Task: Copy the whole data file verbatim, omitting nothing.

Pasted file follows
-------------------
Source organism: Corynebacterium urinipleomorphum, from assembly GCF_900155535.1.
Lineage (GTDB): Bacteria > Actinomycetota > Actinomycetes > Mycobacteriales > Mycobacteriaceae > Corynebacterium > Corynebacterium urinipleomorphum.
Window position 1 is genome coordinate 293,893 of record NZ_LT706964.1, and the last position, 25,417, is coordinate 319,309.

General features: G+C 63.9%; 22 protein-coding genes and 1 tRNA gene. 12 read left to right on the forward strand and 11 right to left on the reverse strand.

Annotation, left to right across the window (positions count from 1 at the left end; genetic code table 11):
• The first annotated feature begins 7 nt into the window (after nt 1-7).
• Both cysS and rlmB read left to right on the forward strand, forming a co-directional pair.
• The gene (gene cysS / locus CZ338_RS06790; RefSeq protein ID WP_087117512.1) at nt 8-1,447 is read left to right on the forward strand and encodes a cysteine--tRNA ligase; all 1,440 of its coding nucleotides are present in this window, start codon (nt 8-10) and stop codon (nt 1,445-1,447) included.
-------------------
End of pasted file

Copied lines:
Source organism: Corynebacterium urinipleomorphum, from assembly GCF_900155535.1.
Lineage (GTDB): Bacteria > Actinomycetota > Actinomycetes > Mycobacteriales > Mycobacteriaceae > Corynebacterium > Corynebacterium urinipleomorphum.
Window position 1 is genome coordinate 293,893 of record NZ_LT706964.1, and the last position, 25,417, is coordinate 319,309.

General features: G+C 63.9%; 22 protein-coding genes and 1 tRNA gene. 12 read left to right on the forward strand and 11 right to left on the reverse strand.

Annotation, left to right across the window (positions count from 1 at the left end; genetic code table 11):
• The first annotated feature begins 7 nt into the window (after nt 1-7).
• Both cysS and rlmB read left to right on the forward strand, forming a co-directional pair.
• The gene (gene cysS / locus CZ338_RS06790; RefSeq protein ID WP_087117512.1) at nt 8-1,447 is read left to right on the forward strand and encodes a cysteine--tRNA ligase; all 1,440 of its coding nucleotides are present in this window, start codon (nt 8-10) and stop codon (nt 1,445-1,447) included.